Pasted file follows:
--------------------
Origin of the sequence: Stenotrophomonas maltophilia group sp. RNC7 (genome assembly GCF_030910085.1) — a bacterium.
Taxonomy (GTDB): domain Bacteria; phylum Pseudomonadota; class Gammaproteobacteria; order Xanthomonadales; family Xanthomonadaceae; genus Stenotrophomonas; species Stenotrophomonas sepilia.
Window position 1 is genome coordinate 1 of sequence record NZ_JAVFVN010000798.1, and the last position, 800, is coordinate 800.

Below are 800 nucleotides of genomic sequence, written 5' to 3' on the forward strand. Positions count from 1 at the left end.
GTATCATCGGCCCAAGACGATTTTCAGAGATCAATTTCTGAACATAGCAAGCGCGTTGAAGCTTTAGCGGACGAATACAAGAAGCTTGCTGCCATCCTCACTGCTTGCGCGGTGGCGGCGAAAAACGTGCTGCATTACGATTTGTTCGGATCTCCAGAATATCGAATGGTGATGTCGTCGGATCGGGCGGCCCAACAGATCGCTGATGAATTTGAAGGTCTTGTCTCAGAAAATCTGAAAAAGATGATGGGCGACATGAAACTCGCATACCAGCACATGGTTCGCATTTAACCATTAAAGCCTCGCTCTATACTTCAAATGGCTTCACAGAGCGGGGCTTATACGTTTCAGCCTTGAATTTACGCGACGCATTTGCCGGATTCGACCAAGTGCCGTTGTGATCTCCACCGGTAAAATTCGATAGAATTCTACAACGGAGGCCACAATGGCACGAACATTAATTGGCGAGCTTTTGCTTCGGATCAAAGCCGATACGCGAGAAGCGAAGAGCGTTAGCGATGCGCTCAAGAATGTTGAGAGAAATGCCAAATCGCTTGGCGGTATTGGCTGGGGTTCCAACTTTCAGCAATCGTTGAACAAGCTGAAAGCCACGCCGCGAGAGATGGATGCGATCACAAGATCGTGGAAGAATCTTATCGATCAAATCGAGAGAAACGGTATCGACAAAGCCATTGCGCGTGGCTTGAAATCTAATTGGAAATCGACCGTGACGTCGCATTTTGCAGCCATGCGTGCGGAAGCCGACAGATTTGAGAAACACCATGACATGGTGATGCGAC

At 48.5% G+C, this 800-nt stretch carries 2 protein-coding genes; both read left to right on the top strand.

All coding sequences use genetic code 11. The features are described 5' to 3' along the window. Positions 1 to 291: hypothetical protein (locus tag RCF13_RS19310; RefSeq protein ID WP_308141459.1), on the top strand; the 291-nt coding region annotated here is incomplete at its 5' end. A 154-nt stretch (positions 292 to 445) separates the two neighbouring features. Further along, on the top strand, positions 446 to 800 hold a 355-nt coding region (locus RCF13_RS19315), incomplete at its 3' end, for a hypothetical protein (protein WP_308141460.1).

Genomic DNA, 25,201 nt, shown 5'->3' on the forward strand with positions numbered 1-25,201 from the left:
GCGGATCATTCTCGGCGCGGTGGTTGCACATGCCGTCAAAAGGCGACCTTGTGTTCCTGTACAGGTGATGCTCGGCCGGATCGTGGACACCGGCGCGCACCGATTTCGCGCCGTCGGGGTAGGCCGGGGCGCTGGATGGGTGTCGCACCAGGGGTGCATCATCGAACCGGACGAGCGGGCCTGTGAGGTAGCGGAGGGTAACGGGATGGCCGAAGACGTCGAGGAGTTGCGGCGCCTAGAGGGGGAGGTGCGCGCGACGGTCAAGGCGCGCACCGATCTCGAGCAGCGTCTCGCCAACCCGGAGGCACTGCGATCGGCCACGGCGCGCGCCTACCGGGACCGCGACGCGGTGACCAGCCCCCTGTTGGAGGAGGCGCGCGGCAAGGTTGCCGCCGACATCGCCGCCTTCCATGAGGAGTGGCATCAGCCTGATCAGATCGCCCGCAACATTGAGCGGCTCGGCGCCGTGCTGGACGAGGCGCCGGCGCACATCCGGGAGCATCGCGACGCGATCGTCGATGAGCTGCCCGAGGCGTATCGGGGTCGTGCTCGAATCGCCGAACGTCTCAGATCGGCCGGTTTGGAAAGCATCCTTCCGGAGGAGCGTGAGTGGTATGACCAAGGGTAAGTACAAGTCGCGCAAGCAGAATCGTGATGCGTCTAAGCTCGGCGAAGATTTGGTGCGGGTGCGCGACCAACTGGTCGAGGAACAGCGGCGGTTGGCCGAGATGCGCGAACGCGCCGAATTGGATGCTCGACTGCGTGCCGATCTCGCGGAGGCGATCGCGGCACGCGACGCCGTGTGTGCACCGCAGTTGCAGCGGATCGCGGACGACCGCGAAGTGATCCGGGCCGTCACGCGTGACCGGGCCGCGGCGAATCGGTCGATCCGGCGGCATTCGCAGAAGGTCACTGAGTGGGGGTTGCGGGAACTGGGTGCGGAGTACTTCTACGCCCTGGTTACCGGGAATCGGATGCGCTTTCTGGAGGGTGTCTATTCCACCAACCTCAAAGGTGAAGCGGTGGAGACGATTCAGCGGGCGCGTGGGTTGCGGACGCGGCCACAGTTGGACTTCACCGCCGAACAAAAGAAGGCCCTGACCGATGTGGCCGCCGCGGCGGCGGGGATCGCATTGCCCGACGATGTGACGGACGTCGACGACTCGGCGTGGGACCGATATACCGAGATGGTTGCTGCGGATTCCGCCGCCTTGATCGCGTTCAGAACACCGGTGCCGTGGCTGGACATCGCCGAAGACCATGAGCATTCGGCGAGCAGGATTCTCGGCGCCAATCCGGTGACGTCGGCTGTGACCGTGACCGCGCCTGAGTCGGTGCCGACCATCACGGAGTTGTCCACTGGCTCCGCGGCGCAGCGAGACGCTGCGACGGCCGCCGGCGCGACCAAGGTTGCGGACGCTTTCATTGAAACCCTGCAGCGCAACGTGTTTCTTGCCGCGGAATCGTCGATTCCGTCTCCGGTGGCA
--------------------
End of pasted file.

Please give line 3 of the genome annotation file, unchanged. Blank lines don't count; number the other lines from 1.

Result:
Window position 1 is genome coordinate 1 of sequence record NZ_JAVFVN010000798.1, and the last position, 800, is coordinate 800.